Each wave of foreign observers reinforced the prejudice. Charles Dickens described a country of uncouth vulgarians frantically chasing, as he first put it, "the almighty dollar." Oswald Spengler worried that Germany would devolve into "soulless America," with its worship of "technical skill, money and an eye for facts." Matthew Arnold worried that global forces would Americanize England. "They will rule [Britain] by their energy but they will deteriorate it by their low ideas and want of culture." By 1904, people around the world were worrying about American cultural hegemony. In that year the German writer Paul Dehns wrote an influential essay called "The Americanization of the World." "What is Americanization?" Dehns asked. "Americanization in its widest sense, including the societal and political, means the uninterrupted, exclusive, and relentless striving after gain, riches and influence."

In the 20th century the Americans' aggressive commercialism was symbolized by the unstoppable spread of jeans, Coca-Cola, McDonald's, Disney, and Microsoft. America, in the bourgeoisophobes' eyes, is the land of Bart Simpson, boy bands, boob jobs, and "Baywatch." The land of money and guns. Of insincere smiles and love handles. So by the time Osama bin Laden came along, hatred of America was well rehearsed, a finished product just waiting for him to pick it up. In 1998 bin Laden declared war on "the crusader-Jewish alliance, led by the United States and Israel." He added, "Since I was a boy I have been at war with and harboring hatred towards the Americans." He was only echoing Toynbee, who 30 years earlier said, "The United States and Israel must be today the two most dangerous of the 125 sovereign states among which the land surface of this planet is at present partitioned."

FOR THE bourgeoisophobe, then, the question becomes, how does one confront this menace? And on this, the bourgeoisophobes split into two schools. One, which might be called the brutalist school, seeks to reclaim the raw, masculine vitality that still lies buried at the virile heart of human nature. The other, which might be called the ethereal school, holds that a creative minority can rise above prosaic bourgeois life into a realm of contemplation, feeling, art, sensibility, and spiritual grace.

The brutalist school started in Germany, more or less with Nietzsche. In "Thus Spake Zarathustra," Nietzsche has a character declare that he is turning his back on the whole world of degenerate "flea-beetles," the ones who spend their lives "higgling and haggling for power with the rabble." Salvation instead is found in the will to power. The Ubermensch possesses force of will. He can thus be "a mighty . . . hammer" who will smash, "break and remove degenerate and decaying races to make way for a new order of life."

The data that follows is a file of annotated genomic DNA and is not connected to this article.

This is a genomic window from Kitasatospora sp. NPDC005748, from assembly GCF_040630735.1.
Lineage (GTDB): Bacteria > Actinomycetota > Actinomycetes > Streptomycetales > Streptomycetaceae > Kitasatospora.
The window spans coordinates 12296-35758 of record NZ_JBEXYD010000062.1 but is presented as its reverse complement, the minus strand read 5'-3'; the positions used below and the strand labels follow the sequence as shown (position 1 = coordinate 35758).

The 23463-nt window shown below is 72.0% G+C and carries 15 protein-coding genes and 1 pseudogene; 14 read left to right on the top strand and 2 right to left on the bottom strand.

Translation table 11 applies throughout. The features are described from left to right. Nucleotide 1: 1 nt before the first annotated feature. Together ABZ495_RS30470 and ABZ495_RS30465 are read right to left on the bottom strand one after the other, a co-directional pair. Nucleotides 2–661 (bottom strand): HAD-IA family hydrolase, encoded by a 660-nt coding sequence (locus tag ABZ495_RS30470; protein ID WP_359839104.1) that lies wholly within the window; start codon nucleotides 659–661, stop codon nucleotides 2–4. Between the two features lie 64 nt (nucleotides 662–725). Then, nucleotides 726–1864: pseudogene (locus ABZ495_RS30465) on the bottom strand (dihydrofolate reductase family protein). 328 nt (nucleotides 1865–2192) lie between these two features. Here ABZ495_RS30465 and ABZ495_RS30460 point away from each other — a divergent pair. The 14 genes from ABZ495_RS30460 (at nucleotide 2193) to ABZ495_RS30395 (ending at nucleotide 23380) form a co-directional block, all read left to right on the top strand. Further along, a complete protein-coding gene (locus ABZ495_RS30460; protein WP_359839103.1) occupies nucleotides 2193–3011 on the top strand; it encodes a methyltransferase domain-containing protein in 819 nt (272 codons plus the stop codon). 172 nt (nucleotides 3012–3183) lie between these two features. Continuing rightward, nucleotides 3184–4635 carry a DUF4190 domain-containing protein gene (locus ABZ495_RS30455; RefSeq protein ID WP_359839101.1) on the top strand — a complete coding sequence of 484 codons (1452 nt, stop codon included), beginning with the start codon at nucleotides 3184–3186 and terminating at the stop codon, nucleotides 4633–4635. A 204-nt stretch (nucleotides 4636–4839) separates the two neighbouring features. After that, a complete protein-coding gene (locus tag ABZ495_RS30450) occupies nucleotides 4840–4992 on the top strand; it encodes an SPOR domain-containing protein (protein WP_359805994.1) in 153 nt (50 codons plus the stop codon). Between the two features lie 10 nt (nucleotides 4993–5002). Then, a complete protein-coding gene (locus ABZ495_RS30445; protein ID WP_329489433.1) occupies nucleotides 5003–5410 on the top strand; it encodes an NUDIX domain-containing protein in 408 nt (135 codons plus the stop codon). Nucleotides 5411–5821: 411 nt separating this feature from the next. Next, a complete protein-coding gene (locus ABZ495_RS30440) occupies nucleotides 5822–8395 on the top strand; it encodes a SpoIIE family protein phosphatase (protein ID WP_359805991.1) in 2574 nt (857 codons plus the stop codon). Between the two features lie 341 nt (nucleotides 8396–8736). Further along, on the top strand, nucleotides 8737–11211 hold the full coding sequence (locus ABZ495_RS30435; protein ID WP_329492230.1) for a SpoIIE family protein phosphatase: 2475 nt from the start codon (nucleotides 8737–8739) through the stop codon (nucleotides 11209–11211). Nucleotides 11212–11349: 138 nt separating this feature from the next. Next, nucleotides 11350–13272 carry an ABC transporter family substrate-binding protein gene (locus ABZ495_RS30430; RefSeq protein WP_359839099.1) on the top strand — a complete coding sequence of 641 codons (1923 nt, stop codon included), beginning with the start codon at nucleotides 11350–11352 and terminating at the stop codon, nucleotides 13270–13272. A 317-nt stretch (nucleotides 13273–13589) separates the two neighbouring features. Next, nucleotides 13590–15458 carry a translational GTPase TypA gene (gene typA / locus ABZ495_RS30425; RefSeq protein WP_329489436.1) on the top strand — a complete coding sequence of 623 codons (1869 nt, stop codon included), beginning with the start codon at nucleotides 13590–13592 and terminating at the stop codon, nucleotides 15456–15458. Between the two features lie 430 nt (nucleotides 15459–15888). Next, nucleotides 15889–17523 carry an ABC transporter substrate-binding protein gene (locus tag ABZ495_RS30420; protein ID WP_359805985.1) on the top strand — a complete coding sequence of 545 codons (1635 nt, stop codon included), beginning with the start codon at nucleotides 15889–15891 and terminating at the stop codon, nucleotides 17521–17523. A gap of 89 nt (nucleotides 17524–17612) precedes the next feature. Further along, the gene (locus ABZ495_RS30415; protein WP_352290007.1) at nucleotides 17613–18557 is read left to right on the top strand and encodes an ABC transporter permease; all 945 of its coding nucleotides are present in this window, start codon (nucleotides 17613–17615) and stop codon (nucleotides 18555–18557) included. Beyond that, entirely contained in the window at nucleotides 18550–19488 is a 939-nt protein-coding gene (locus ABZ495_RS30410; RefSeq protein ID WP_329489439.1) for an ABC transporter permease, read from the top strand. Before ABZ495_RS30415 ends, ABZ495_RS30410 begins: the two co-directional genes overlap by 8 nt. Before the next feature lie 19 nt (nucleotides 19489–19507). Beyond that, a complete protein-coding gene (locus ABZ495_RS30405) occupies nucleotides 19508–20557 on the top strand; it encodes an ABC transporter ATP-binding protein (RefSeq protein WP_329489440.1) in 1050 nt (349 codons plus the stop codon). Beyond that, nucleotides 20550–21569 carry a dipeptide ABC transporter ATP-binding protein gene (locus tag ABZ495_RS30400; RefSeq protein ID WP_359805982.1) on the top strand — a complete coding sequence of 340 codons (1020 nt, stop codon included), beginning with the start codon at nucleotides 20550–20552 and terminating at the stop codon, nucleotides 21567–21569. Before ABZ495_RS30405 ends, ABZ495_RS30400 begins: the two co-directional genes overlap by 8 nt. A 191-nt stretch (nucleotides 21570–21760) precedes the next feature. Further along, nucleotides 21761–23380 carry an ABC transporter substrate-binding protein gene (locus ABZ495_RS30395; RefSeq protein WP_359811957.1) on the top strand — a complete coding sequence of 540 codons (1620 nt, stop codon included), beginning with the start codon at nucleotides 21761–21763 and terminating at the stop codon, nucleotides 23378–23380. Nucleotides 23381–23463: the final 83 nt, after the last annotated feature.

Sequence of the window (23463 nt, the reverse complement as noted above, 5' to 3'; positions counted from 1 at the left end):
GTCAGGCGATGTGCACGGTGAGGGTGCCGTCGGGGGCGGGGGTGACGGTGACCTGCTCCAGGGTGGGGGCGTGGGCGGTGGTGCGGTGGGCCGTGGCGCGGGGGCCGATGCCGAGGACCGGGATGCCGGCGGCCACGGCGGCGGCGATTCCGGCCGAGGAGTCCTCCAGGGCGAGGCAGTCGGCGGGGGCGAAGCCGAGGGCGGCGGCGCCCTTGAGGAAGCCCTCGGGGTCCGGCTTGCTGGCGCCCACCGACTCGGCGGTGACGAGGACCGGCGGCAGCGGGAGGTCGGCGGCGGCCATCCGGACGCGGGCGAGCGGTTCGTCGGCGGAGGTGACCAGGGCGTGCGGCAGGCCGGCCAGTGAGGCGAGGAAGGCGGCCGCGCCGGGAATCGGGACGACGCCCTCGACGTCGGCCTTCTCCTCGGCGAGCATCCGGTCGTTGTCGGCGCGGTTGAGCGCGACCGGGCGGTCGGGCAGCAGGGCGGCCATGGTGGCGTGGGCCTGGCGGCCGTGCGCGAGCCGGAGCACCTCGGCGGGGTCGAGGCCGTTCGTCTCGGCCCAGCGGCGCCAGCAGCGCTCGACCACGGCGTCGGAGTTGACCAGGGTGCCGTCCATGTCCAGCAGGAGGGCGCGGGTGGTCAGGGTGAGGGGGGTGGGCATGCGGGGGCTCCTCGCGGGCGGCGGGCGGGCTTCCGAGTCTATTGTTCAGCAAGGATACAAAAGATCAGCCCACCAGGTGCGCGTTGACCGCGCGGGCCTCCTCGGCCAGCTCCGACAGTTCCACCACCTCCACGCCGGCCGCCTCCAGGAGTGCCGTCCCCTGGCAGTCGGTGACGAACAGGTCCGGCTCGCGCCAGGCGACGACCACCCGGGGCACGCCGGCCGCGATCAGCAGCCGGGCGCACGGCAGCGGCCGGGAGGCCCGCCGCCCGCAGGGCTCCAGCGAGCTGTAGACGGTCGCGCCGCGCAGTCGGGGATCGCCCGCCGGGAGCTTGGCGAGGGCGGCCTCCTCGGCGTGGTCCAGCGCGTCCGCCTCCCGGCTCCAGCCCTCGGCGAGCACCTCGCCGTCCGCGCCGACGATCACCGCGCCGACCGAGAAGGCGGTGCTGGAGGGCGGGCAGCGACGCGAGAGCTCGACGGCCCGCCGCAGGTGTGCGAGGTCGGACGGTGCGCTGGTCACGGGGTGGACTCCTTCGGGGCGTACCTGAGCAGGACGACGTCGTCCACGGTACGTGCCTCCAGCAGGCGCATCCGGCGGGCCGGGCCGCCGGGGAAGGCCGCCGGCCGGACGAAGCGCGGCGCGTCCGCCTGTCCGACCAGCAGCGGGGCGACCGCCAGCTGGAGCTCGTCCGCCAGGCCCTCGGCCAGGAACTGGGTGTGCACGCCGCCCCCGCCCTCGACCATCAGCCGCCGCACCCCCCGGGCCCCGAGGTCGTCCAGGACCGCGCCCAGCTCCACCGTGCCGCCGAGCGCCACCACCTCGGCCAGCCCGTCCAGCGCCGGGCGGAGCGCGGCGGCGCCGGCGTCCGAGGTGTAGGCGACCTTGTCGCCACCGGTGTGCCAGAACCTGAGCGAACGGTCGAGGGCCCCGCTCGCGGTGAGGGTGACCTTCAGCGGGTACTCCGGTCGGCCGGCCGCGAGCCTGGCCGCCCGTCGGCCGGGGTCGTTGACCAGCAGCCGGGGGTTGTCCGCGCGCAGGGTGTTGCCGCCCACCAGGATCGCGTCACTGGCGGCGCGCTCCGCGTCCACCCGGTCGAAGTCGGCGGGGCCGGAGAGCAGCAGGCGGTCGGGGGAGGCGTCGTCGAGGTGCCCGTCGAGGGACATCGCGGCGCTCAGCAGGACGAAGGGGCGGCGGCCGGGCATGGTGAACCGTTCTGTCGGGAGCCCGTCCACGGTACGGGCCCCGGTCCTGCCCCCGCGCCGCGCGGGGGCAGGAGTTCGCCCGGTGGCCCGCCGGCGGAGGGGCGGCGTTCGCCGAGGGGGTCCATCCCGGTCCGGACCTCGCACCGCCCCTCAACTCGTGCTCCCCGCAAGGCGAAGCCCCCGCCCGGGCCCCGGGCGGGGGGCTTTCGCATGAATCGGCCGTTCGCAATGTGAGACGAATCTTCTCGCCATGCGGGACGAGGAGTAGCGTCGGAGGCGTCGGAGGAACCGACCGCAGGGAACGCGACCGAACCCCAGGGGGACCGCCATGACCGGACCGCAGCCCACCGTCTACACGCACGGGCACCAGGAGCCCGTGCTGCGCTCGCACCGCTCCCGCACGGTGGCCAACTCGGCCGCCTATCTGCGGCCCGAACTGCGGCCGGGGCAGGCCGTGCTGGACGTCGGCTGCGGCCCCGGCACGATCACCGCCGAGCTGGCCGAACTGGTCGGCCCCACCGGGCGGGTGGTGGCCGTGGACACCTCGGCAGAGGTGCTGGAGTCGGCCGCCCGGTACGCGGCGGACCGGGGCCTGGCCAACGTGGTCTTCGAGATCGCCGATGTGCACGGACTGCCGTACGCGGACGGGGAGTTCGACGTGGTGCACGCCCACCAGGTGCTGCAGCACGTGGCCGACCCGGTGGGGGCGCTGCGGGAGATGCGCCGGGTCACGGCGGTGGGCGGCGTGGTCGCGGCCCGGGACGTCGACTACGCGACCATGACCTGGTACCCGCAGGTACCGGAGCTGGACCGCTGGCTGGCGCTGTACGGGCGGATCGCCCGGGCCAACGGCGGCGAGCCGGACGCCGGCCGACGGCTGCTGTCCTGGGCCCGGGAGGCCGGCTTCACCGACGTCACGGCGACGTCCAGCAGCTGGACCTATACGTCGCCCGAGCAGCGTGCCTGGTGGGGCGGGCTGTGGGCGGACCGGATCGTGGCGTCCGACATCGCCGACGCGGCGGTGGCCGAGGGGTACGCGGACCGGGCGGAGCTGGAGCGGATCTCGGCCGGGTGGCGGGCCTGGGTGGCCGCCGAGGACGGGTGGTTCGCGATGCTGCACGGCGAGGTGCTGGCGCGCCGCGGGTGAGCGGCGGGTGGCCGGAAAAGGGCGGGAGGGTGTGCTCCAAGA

The brutalists urged sons--"the explosive ones"--to revolt against their fathers. They romanticized insanity as a rebellion against convention. They looked back nostalgically to the crude, savage, and proud men of Homeric legend, Germanic history, and Norse myth. They looked for another such hero to emerge today, a virile warrior who would demolish the stale encrustations of an overcivilized world and revive the raw energy of the species. "We do not need ideologues anymore," Oswald Spengler argued, "we need hardness, we need fearless skepticism, we need a class of socialist master men." This, of course, was the path that led to Mussolini, Hitler, Saddam Hussein, and bin Laden.

Meanwhile, the ethereal bourgeoisophobes were emerging in Paris and later London and the United States. They argued that people in decaying cultures should not try to reclaim their former economic and military power. It was wiser to accept the decline of their worldly power and embrace the contemplative virtues. Toynbee acknowledged that Europe's virile, self-assertive days were over. Europeans would have to choose between spending their money on comfortable welfare states and spending it on militaristic "war-making states." They could not afford both. He predicted (in 1926) that they would choose welfare states--and be forced to accept being "dwarfed by the overseas world which [Europe] herself had called into existence."

The Europeans should therefore turn inward. As Arthur Herman notes, the human ideal Toynbee described looks a lot like Toynbee himself: "diffident, sensitive, religious in a contemplative and otherworldly sense, a man who shuns the world of violence and barbarism to pursue the 'etherealization' of himself and society." Toynbee denounced patriotism, commercial striving, and the martial spirit. Artists and intellectuals, the "creative minority," should lead until "the majority is drilled into following the minority's lead mechanically."

Though Toynbee despised the United States, his books sold well here. His lecture tours were lucrative, and his picture was on the cover of Time magazine. When Hitler came along, Toynbee was an enthusiastic appeaser. He met Hitler in 1936 and came away deeply impressed (the two men hated some of the same things). He told his countrymen that Hitler sincerely desired peace. For, just as the brutalist school of bourgeoisophobia led to Hitler and Saddam, the ethereal school led to Neville Chamberlain and some of the European reaction to George Bush's Axis of Evil.